A University of Miami and Breast Cancer Awareness inspired flower arrangement. A photo of a University of Miami and Breast Cancer Awareness inspired flower arrangement.

Elective Course Descriptions

MLS 611 - Studies in the Ancient World: Rome and Its Friendly Kings: Judea and Nabataea

Rome's Eastern Frontier was a continual problem, with a series of misfortunes and failures. Augustus implemented a series of buffer kingdoms on the Eastern Frontier as a defensive strategy. This course will pursue these policies and practices by investigating two of the better known of these client kingdoms, the Herodian kings of Judea and the Nabataean kings at Petra in Arabia. The literary sources and archaeological remains (regional settlements and sanctuaries in particular) will be emphasized, as well as a comparison of their similarities and differences, and their fortunes and fate under Roman rule. 

*Enrollment limited to 7 MALS students.

MLS 611 - Vampires in Folklore, Fiction and Film

Why exactly is it that the notion of the vampire so captures out imagination? Whence this obsessive interest in such an extraordinary and macabre tradition? What do these remarkable interesctions of actual history, folklore, high literary art, and popular culture tell us about the human condition today?

This course examines the lore of the vampire, from early traditional sources, through Twilight and True Blood, to the latest vampire books and movies, by way of Bram Stoker's immortal Dracula and Anne Rice's immensely popular Vampire Chronicles. The connection between literary sources and cinema will be highlighted.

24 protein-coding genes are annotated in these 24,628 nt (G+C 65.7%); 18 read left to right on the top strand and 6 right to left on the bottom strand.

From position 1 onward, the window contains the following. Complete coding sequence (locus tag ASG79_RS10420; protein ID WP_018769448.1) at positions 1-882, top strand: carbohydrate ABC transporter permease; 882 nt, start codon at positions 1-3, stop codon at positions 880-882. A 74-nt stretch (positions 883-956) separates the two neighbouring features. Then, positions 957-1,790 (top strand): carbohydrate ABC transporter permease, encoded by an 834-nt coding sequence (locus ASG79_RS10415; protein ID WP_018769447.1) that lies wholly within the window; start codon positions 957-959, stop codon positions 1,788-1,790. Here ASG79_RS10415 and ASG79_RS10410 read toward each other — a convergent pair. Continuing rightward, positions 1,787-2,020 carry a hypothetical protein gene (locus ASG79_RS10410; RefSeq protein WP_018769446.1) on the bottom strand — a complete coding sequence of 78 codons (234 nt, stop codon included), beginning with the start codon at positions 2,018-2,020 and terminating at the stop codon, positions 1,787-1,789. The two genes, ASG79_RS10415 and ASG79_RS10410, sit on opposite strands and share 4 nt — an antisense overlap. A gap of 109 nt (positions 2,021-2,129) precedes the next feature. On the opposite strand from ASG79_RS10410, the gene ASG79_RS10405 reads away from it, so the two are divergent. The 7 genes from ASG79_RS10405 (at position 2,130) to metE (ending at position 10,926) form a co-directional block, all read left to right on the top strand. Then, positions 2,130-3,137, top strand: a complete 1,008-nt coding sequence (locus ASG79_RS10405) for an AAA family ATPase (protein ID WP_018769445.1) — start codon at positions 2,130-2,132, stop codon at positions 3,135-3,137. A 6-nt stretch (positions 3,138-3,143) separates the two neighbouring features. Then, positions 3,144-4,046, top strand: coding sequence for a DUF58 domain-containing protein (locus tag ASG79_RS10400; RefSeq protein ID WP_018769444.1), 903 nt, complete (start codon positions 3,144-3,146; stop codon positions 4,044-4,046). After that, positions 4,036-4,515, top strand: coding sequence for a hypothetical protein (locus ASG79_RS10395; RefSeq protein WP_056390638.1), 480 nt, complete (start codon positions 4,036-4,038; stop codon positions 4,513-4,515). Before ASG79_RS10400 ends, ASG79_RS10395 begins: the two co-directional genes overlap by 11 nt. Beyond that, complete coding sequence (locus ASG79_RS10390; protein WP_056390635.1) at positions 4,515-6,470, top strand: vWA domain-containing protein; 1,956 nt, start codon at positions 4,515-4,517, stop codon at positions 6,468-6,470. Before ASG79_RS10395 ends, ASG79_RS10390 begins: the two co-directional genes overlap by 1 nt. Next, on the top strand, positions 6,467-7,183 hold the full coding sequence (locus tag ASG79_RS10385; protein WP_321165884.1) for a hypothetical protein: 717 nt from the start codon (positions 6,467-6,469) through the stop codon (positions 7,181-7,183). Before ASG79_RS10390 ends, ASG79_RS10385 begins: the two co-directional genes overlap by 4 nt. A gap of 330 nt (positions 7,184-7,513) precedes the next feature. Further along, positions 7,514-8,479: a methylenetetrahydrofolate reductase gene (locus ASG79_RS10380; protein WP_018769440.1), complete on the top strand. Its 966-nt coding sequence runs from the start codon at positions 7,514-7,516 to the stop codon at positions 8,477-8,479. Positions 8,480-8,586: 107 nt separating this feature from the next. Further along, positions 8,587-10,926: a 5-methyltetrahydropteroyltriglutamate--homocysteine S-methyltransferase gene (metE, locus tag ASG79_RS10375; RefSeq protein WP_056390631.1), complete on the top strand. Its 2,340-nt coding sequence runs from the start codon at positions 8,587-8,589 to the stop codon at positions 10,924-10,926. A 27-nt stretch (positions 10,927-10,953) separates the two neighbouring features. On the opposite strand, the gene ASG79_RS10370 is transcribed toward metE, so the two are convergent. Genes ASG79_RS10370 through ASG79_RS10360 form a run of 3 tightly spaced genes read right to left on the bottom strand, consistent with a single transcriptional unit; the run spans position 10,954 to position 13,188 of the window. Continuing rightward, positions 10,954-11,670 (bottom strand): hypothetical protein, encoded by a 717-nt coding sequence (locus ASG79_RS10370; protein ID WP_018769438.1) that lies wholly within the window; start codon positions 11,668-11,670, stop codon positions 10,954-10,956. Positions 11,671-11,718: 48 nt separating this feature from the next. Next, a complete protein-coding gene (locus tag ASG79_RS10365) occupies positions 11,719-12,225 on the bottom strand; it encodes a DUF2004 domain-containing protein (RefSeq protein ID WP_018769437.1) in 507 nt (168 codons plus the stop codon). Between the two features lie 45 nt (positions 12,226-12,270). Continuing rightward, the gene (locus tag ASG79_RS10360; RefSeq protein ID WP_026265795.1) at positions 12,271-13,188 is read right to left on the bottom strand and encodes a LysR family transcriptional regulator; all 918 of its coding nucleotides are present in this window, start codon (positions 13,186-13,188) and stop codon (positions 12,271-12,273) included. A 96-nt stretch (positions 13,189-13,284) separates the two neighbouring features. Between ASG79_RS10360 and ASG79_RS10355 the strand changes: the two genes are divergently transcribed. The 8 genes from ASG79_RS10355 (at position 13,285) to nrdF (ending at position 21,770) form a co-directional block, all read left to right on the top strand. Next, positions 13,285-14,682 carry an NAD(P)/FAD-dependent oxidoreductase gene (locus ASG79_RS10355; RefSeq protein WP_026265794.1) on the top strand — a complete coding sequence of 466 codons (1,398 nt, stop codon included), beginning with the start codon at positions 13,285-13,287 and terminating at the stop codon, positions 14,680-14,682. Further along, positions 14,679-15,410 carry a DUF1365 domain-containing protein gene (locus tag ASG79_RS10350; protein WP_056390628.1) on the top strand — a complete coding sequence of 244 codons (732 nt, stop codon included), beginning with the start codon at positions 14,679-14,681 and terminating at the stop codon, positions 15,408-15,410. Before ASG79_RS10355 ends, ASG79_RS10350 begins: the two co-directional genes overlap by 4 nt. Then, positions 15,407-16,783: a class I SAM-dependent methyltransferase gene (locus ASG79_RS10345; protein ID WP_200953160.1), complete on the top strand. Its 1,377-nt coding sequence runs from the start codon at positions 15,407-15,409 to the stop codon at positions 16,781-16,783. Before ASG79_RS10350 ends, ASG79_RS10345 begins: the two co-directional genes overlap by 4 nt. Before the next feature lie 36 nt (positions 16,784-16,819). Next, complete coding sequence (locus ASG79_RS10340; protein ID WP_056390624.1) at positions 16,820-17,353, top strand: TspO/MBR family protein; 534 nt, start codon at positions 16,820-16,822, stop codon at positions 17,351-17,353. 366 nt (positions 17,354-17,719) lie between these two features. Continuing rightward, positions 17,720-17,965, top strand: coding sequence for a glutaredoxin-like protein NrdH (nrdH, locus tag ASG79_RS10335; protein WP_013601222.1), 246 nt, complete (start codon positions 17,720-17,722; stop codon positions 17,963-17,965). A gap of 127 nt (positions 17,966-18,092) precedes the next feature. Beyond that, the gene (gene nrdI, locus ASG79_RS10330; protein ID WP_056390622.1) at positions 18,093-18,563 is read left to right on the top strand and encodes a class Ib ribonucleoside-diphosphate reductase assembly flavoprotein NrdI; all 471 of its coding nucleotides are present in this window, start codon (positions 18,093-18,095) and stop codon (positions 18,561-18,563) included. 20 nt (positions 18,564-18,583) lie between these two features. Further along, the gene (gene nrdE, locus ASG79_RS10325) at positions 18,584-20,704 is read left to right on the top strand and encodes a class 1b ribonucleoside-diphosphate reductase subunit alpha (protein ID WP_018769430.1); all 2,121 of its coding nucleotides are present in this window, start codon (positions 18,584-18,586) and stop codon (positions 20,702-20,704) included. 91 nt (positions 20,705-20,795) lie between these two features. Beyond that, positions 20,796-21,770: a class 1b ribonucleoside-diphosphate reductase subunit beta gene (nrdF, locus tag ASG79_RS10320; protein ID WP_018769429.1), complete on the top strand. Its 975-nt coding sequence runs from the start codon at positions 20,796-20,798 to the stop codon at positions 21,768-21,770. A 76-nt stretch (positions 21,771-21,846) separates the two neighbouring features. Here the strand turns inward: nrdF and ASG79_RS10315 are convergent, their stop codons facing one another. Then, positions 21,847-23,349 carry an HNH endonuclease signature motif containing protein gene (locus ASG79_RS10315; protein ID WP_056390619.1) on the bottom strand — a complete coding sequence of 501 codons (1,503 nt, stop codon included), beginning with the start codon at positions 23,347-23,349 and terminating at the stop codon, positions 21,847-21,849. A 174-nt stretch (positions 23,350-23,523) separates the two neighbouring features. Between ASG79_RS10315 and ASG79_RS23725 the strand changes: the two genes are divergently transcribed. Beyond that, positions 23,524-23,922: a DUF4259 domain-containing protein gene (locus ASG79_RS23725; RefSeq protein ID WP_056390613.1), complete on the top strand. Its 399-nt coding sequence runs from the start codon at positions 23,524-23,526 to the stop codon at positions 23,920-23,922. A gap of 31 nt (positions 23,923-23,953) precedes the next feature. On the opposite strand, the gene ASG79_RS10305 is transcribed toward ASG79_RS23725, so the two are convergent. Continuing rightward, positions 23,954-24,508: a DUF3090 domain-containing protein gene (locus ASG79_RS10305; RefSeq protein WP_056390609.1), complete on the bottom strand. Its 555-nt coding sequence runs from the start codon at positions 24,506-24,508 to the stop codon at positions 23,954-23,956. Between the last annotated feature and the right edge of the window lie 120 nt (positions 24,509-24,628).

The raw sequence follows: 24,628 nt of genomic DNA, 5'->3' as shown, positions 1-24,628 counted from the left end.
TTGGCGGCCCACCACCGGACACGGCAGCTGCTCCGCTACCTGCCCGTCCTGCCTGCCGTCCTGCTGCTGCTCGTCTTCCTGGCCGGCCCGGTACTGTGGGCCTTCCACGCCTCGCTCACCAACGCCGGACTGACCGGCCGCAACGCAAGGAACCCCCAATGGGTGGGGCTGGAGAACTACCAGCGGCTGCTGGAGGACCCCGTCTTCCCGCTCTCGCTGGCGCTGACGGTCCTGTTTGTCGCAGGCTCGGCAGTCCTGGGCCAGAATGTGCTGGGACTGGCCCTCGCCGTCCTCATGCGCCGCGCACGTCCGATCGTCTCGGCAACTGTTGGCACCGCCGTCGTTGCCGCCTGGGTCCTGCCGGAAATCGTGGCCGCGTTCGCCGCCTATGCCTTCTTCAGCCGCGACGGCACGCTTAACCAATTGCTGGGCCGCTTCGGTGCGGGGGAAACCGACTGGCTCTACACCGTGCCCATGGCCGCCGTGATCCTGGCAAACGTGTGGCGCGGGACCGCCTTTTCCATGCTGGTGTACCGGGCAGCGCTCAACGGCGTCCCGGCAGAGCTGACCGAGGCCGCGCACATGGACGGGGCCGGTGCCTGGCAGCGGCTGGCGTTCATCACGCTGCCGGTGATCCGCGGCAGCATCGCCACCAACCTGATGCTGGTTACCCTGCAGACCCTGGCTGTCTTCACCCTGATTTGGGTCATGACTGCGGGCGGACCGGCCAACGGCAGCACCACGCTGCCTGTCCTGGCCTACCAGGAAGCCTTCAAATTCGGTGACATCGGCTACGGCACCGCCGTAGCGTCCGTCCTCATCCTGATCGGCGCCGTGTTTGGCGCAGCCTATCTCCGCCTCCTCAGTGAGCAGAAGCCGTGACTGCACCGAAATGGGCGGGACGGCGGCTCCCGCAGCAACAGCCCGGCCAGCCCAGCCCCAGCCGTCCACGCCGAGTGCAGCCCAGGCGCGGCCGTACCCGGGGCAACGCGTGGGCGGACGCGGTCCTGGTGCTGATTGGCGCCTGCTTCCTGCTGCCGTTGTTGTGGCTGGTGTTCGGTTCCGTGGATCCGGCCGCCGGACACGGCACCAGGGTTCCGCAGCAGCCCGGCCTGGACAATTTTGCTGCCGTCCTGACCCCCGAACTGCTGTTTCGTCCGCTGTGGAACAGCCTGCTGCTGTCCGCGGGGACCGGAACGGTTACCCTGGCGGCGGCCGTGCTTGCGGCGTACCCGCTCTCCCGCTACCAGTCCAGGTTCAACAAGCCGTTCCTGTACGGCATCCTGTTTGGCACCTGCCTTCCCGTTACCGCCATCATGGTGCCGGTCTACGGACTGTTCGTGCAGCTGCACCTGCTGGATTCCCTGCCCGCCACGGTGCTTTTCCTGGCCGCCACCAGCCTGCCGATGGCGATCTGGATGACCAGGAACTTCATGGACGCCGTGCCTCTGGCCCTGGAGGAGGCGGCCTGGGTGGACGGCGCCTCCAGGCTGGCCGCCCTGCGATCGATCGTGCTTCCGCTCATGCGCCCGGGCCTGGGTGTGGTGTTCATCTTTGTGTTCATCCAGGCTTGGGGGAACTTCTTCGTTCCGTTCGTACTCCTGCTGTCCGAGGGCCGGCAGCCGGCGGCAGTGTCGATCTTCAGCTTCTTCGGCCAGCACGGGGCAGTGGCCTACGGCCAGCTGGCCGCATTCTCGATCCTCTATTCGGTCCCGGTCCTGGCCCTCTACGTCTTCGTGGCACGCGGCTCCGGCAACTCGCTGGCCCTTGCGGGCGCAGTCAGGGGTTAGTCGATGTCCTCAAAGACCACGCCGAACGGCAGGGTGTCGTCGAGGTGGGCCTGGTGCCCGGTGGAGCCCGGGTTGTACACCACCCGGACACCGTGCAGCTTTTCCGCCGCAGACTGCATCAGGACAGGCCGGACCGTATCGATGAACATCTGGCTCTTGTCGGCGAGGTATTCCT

The goals of this course include:

  • Get a deeper understanding of one of the most fascinating aspects of current popular culture.
  • Inquire into major issues such as: "What does it mean to be human?" "What are the implications of death?"
  • Learn to watch movies critically, and to develop an aesthetics of screen media.
  • Gain a nuanced sense of cultures other than those encountered in America, and the principal values that are shared across all cultures.

MLS 611 - Wine and Its Decantations: From Fermented Grape to Globalized Life

This course will focus major developments in wine, its history, its production, its consumption and its impacts on broad social and cultural trends. We will discuss the critical junctions of wine history from its emergence in Syria and Egypt through the "wine revolution" of the late 20th and early 21st centuries. We will stress 20th and 21st century developments including: the role of 20th century wine pioneers in the major improvedments in wine quality; recent changes in the wine cultures of the Old and New Worlds; the decisive impact of globalization on where wine is produced and consumed; and the changing content of wines' identities in recent decades.